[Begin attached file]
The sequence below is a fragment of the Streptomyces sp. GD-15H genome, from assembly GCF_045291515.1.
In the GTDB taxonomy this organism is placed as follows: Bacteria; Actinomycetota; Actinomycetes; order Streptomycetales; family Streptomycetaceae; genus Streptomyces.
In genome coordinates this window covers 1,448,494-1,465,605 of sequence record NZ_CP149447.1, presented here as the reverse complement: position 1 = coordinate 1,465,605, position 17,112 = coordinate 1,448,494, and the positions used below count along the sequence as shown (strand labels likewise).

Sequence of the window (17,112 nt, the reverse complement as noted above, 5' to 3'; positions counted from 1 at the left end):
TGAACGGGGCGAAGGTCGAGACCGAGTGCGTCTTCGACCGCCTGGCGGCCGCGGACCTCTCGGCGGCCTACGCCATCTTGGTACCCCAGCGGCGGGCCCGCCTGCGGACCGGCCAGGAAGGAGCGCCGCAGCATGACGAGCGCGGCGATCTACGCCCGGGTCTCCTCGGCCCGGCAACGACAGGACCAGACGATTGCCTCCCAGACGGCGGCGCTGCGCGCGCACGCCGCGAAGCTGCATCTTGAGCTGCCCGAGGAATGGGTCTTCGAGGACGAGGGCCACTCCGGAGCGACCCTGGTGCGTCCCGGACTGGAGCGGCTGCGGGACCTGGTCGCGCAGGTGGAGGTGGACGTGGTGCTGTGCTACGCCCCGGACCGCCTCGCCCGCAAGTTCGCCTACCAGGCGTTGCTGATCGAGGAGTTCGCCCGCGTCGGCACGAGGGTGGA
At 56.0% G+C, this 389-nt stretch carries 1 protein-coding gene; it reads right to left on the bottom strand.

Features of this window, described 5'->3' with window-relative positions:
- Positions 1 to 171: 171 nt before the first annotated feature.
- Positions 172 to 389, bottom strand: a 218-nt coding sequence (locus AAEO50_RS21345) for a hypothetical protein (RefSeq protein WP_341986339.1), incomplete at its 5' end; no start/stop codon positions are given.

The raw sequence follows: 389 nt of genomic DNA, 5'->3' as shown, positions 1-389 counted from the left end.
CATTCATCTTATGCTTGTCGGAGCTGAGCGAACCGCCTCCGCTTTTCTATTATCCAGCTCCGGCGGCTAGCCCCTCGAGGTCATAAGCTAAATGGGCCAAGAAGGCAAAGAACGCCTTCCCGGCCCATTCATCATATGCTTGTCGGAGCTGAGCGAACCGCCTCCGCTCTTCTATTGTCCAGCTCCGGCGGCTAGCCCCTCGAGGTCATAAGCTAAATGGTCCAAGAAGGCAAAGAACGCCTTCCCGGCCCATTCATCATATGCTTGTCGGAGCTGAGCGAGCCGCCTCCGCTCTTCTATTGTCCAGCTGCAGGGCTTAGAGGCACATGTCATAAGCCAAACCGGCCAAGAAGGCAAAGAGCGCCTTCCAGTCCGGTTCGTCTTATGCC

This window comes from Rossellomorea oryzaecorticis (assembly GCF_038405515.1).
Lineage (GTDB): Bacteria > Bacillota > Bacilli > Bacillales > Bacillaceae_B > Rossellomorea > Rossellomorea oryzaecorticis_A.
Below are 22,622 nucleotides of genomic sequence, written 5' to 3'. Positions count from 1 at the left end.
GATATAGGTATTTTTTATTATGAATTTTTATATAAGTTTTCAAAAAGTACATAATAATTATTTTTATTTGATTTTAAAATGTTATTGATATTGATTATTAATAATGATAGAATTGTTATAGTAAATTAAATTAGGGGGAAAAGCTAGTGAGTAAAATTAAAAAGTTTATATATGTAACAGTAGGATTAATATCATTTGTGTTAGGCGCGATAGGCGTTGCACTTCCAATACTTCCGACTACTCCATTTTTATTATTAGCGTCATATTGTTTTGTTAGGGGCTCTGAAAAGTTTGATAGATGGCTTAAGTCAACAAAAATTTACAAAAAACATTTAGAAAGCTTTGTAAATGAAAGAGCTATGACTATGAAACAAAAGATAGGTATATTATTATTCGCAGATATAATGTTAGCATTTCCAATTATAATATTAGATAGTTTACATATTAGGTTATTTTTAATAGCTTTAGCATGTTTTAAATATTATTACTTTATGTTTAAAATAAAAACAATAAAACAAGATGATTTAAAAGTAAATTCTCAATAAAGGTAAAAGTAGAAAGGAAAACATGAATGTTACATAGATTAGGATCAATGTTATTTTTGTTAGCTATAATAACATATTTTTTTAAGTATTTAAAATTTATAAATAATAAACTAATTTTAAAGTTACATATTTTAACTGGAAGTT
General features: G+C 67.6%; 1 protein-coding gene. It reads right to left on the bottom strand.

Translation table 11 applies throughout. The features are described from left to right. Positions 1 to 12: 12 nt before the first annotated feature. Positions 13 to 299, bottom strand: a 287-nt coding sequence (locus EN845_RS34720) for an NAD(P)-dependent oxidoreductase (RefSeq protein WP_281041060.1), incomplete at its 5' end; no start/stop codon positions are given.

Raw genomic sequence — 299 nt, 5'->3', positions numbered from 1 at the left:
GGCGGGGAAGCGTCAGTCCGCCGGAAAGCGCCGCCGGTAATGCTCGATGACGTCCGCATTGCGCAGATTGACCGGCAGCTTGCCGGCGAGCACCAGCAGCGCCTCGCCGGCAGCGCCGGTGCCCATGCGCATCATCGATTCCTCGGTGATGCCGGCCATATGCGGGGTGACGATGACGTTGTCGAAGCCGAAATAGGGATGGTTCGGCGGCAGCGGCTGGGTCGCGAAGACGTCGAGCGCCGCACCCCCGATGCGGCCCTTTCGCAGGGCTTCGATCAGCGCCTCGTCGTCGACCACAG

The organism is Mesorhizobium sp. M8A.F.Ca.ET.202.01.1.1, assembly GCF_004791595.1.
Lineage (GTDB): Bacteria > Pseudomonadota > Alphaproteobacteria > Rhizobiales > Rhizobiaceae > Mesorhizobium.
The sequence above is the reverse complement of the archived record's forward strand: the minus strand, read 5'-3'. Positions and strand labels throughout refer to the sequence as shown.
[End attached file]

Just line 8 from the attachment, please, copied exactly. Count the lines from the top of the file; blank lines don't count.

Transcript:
- Positions 1 to 171: 171 nt before the first annotated feature.